CAMBRIDGE, U.K.—Combine U.S. agencies akin to the National Institutes of Health, National Science Foundation, and National Endowment for the Humanities. Toss in some energy and innovation research and fuel it all with the largest boost in R&D spending in recent history. Then put one person in charge.
That's what the United Kingdom has done in a major reorganization of research funding that unites all the research councils that support U.K. science. The intent is to provide a strategic vision and voice for science, boost efficiency, foster interdisciplinary research, and—fingers crossed—kick-start an economy jeopardized by Brexit. "There is a lot to be hopeful for," says Sarah Main, executive director of the Campaign for Science and Engineering in London.
The new organization, UK Research and Innovation (UKRI), officially opens 1 April. It is headed by Mark Walport, who led the Wellcome Trust research charity from 2003 to 2013 and then served as the government chief science adviser. John Kingman, a former senior civil servant at the treasury department who is experienced in research and innovation policy, is UKRI board chair. "It's a very powerful top team," says Kieron Flanagan, a science policy expert at The University of Manchester who spoke in a personal capacity because he is participating in a country-wide university strike over pension benefits.
One big question is to what extent UKRI leadership can help bring about a science-friendly outcome for Brexit negotiations, preserving collaborations and funding from Europe. Also unclear is how much autonomy the research councils will keep and whether UKRI will emphasize biomedical research and favor the "golden triangle" of London, Oxford, and Cambridge. The choice of immunologist Walport, 65, as the new CEO in February 2017 was well-received, but he is not commenting before the release of a general strategy, expected in May.
The reorganization has its roots in a 2015 review of the funding councils by biologist Paul Nurse, now head of The Francis Crick Institute in London, who argued that a unified organization with a high-profile leader could help win greater government support for science. His recommendations were included in a higher education reform law passed in May 2017. Lawmakers also placed Innovate UK, a government-funded organization designed to help business generate new technology, within UKRI.
The seven disciplinary councils will together continue to give out about £3 billion annually, mostly as peer-reviewed grants, while part of another council—now renamed Research England—will keep providing £3 billion in unrestricted grants to English universities. The latter funding, mostly awarded in proportion to universities' productivity and impact, can be used for infrastructure or operations in any field. (Northern Ireland, Scotland, and Wales will keep their separate, smaller funding councils, independent of UKRI, as part of their devolved governments.) A new central fund outside the councils is intended to stimulate interdisciplinary research.
In a January lecture, Walport said early priorities include boosting international collaborations and stimulating growth in places that are lagging economically. Some observers hope he will also promote gender equality and diversity in the research community, and open-access publishing. "There is an opportunity to reset the agenda," says Stephen Curry, a structural biologist at Imperial College London. Walport launched an innovative open-access policy at the Wellcome Trust, and UKRI will soon review the councils' policies—which encourage and pay for open access immediately upon publication—including their cost-effectiveness.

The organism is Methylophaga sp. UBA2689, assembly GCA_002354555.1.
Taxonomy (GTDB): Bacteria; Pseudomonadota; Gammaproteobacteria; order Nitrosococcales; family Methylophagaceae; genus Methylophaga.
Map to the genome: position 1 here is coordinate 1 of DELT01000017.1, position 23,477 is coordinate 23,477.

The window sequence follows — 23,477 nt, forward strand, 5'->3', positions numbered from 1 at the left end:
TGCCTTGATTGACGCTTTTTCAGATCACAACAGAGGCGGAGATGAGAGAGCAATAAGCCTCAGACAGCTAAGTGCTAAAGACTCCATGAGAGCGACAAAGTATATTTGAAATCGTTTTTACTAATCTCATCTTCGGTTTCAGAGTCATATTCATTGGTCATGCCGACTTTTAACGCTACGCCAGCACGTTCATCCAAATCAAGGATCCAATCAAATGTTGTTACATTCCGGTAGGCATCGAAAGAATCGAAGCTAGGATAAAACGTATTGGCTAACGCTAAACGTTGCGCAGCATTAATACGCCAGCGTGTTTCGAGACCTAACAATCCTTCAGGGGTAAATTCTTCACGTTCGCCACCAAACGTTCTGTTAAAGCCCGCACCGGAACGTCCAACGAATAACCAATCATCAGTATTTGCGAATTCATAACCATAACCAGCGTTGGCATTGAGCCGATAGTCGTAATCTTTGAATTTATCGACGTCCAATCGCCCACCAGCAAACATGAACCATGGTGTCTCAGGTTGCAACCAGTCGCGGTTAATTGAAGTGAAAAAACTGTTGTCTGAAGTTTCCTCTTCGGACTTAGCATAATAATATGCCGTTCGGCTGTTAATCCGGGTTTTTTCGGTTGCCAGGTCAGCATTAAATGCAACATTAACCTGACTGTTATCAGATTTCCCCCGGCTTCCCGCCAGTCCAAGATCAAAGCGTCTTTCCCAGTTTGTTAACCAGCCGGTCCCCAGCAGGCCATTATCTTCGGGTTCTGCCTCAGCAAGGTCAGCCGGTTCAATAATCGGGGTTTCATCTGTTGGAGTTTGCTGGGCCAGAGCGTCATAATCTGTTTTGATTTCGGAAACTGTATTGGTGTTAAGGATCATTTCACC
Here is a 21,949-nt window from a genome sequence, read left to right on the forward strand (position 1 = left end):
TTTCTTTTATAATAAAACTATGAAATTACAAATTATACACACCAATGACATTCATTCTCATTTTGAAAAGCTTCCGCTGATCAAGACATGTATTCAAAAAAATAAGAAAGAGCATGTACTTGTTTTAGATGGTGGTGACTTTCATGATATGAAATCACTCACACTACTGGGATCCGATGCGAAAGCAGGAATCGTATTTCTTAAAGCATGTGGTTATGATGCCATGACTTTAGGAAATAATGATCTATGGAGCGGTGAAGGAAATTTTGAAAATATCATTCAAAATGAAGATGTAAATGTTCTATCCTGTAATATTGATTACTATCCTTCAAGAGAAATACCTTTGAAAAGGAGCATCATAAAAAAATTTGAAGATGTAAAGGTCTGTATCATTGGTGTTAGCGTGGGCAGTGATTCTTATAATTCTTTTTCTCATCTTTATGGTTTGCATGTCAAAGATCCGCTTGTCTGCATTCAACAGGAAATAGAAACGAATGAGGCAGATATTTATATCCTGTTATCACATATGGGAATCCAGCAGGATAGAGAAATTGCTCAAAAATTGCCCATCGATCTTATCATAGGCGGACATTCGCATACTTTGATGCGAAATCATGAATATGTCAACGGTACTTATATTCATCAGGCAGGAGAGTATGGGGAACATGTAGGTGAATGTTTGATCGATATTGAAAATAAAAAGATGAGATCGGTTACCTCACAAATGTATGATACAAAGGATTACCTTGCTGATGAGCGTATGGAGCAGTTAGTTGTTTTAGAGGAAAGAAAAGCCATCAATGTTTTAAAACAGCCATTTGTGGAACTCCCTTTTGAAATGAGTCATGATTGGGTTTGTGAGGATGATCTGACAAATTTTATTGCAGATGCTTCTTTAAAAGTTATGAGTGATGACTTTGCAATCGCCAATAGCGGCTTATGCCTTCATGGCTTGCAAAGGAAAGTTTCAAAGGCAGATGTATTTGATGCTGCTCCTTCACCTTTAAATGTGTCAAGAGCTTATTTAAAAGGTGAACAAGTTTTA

UKRI starts with well-filled coffers. The government is giving it most of £4.7 billion in new science funding, ramping up over 4 years, as part of a new industrial strategy. In return, UKRI needs to generate economic benefits fast. "The organization will have to devise robust ways to get that money out the door in quite tight time scales," says physicist Richard Jones of The University of Sheffield. "I think that's going to be a real challenge."
Critics of the reform that led to UKRI didn't see the need for a new agency and worry about a loss of independence for the research councils. With so much power being concentrated, scientists could be left with little political recourse if they disagree with a major funding decision, Flanagan says. "UKRI will have a huge amount of freedom and autonomy with little oversight," he says.
The large proportion of life scientists and representatives of the research-rich southeast United Kingdom on the UKRI board also raises concerns. UKRI "has to convince the community that they represent all parts of our country and all parts of the scientific community," says Athene Donald, a physicist here at the University of Cambridge.
Ottoline Leyser, a plant scientist at the University of Cambridge, is optimistic that UKRI will listen to the research community. "We need to say what we want and say it in a positive way. The doors are open for that kind of input." Indeed, UKRI can only win over skeptics if it makes decisions transparently and with broad input from stakeholders, says James Wilsdon, a science policy expert at The University of Sheffield. "Until it's operational for a year or two," he says, "we won't really know how it's going to all work."
*Correction 22 March, 4:25 p.m.: The "facilities" portion of the graphic provided an incomplete description of the Science and Technology Facilities Council, which funds grants in astronomy, particle and nuclear physics, and related technology.